Getting to Salamanca: There’s very good public transportation to Salamanca – both train and bus. Take care when purchasing as there are fast and slow options for both train and bus, evident on schedules. Relevant websites: for train and for bus.

A Saint for Desperate Causes

Door of Santa Cruz church

Door of Santa Cruz church


Got a big issue in your life? Something that looks almost impossible?

San Judas Tadeo is specialized in difficult causes. Maybe he can help.

This is one is one of Madrid’s favorite saint-statues, almost as popular as Jesus de Medinacelli (Plaza de Jesus 2, go on Friday).

And with good reason: Judas Tadeo is the saint of urgent, difficult and desperate causes, sometimes called “the lawyer of the impossible”. He’s a favorite in many Catholic areas, and Madrid is no exception: on his special days long lines form outside Santa Cruz church, and visits increase just before Christmas, possibly with people asking for a big lottery win.

Judas Tadeo is the “good Judas”, usually named in Spanish with a second name to differentiate him from Judas Iscariot, of the famous thirty pieces of silver. In English he’s usually called St. Jude, without the second name Tadeo used in Spanish (Thaddeus in English).


Judas was one of Jesus’ twelve apostles and probably first cousin to Jesus on both sides. Tradition tells us that after Jesus’ death, Judas Tadeo and Simon went to Persia with to spread the new religion. He was so convincing that an important general, the King and part of the court converted, but that very success caused their downfall. After yet another demonstration of their power over the forces of nature, priests to the sun and moon killed them by crushing then cutting off their heads with an ax. Tradition says their bodies were later taken to Rome where they are venerated in St. Peter’s Basilica.

So how to make a request to the lawyer of the impossible? There’s a specific ritual to ask San Judas Tadeo for special favors: recite his prayer nine Wednesdays (google “ Glorioso Apóstol San Judas Tadeo!, pariente y seguidor de Jesús” for full text) plus the Lord’s Prayer and Ave Maria, among other actions. Or maybe: just go to the church and light a mini-lamp in front of his statue.

Lest this suggestion sound odd to non-Catholics, let me clarify: I’m not Catholic and not terribly religious, but I do give thanks, make requests and send messages to loved ones far away or passed away. That might be in a forest or by a stream, but it’s frequently in churches that feel special. Lighting a candle is a nice way to focus your wishes and send them on their way.

Yes, I made a request to San Judas Tadeo. Will you?

Where: Calle Atocha 6, just east of the Plaza Mayor. Go in the door and turn right; San Judas Tadeo shares the first chapel on that side of the church, and is the first statue you see, with mini-lamps in front of the statue labeled with his name (take some small coins).

When to go: The special days are all Wednesdays of the year, and the 28th day of all months; San Judas Tadeo saint’s day is October 28, so 28th is a special day. The church stays open all day on Wednesdays, instead of closing several hours in the afternoon. For more information go to:

Statue: The statue is made of birch wood, dates from 1989 and holds an ax as a symbol of his martyrdom.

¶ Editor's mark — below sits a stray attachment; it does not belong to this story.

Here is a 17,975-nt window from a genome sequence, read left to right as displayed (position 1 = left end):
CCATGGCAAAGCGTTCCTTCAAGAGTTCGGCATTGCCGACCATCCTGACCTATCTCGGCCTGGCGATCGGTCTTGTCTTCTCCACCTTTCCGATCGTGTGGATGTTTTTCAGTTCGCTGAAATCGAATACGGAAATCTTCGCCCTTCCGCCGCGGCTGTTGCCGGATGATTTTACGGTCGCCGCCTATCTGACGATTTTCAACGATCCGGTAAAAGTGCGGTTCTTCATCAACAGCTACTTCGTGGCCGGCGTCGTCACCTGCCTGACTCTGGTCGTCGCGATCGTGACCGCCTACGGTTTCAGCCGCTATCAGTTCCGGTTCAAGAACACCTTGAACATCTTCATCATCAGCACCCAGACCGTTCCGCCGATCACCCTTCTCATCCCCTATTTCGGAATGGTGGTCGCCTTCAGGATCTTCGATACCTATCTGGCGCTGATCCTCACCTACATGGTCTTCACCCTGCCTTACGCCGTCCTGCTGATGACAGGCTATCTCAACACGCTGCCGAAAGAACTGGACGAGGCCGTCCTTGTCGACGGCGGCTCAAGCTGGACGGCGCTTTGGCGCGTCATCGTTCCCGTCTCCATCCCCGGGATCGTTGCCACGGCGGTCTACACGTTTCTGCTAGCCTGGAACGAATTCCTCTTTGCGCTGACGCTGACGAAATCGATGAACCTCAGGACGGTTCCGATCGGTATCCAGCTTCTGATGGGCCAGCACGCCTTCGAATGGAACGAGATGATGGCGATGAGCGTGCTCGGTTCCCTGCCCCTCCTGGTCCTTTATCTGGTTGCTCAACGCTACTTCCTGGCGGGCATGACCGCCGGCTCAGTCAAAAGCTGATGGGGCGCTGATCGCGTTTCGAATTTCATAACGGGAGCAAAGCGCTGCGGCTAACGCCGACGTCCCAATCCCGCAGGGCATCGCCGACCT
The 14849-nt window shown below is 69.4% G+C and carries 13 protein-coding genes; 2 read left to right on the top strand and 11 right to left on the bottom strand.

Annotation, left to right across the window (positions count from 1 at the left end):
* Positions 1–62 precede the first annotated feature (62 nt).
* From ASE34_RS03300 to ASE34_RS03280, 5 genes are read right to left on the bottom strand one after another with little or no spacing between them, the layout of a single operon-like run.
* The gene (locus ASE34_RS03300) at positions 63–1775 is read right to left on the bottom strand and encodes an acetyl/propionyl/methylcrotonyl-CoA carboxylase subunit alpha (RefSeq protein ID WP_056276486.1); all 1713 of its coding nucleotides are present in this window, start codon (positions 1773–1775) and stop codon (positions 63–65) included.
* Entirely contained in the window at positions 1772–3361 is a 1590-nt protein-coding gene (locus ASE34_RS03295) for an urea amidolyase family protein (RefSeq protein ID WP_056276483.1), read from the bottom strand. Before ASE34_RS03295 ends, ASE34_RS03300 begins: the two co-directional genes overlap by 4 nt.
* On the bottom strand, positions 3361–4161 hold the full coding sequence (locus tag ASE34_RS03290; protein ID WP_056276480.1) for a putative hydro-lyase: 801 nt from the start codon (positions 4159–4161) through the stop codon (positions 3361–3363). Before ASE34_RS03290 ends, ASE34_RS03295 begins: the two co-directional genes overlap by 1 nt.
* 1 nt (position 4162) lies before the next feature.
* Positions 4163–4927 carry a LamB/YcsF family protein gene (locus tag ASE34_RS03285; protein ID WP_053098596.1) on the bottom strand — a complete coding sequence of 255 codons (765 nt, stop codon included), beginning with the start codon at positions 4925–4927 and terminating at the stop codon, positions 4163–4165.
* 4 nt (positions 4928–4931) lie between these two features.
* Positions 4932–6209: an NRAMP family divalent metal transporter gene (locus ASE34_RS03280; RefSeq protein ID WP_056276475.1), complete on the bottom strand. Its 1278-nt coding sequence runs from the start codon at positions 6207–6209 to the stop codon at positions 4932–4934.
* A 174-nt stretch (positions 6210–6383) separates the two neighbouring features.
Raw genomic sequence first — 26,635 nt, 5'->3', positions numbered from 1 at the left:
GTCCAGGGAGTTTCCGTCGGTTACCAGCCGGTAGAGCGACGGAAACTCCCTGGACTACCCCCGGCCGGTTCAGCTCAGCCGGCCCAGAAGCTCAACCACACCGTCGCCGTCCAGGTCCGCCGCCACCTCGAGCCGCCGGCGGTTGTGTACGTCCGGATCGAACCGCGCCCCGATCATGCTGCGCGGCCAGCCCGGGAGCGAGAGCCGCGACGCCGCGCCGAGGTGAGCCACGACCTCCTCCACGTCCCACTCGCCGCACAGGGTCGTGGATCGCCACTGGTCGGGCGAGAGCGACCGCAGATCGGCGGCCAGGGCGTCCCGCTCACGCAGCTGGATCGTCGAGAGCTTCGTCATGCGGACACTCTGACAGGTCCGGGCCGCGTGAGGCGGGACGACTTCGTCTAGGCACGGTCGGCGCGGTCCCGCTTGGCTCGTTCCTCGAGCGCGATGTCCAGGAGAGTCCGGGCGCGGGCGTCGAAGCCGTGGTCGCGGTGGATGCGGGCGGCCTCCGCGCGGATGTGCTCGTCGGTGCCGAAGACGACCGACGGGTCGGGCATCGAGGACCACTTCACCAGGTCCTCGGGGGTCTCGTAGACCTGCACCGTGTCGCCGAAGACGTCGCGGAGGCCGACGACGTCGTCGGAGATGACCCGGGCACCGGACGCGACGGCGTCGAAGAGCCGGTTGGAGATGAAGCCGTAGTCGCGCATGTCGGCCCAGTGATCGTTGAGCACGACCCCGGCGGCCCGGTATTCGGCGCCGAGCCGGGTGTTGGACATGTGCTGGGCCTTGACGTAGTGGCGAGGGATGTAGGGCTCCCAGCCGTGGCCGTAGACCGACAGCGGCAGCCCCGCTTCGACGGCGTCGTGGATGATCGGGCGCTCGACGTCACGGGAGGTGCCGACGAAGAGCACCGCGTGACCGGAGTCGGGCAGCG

Santa Cruz church: Madrid lore tells us there was a Santa Cruz chapel nearby from very early times, in a neighborhood outside the walls at the start of the road southeast to Atocha country chapel and on towards Valencia. Historically the immediate predecessor of the current church was built late in the 15th c and torn down in 1868 after two fires in the 17th c. That church had a very tall tower known as Madrid’s Lookout, so perhaps the tall brick tower of the current church inherits that tradition (see plaque on the sidewalk on other side of Atocha street, corner Bolsa street for exact location of previous Santa Cruz church).

After the church was torn down, Santa Cruz parish moved across Atocha street to Santo Tomás church, a Dominican order convent and school built in the middle of the 17th century. Santo Tomás had bad luck from the start: fires in the 17th and 18th c, structural issues, expropriation by the state in the 19th century and finally two fires in the 1870’s that almost destroyed the building, which was torn down shortly afterwards.

The Santa Cruz church we see today was built 1889 – 1902 on the site of Santo Tomás convent. Like many churches in Madrid, the interior was mostly destroyed in the Civil War, though part of the parish records for births, marriages and weddings date were saved and back to the 16th century.

Tips for your visit:
If you want to visit the church, don’t go when church services are in progress (schedule on the website).

Walk around to see the other chapels and other saints. St. James (Santiago) is there wearing his pilgrim robe, and another Madrid favorite saint San Antonio de Padua “El Guindero” (the cherry-man). Both are on the right, Santiago a statue in a shared chapel and San Antonio with painted altar-screen instead of a statue. Most of the June San Antonio celebration is at San Antonio chapel on Paseo de la Florida (outdoor party on days around June 13), but part is at Santa Cruz church as home to the San Antonio brotherhood and owner of the painting telling the legend of the farmer, cherries spilled from a donkey’s saddlebags and the Franciscan monk (San Antonio) who helped him collect the fallen fruit.

Several of the chapels hold the pasos (statues on platforms carried in the street during Easter week). Santa Cruz has two Good Friday processions. The traditional routes are among the best in Madrid: one through the streets of the old city, including calle del Codo, Plaza de la Villa and return through the Plaza Mayor. The second route loops east through Puerta del Sol, calle Mayor and also returns through the Plaza Mayor.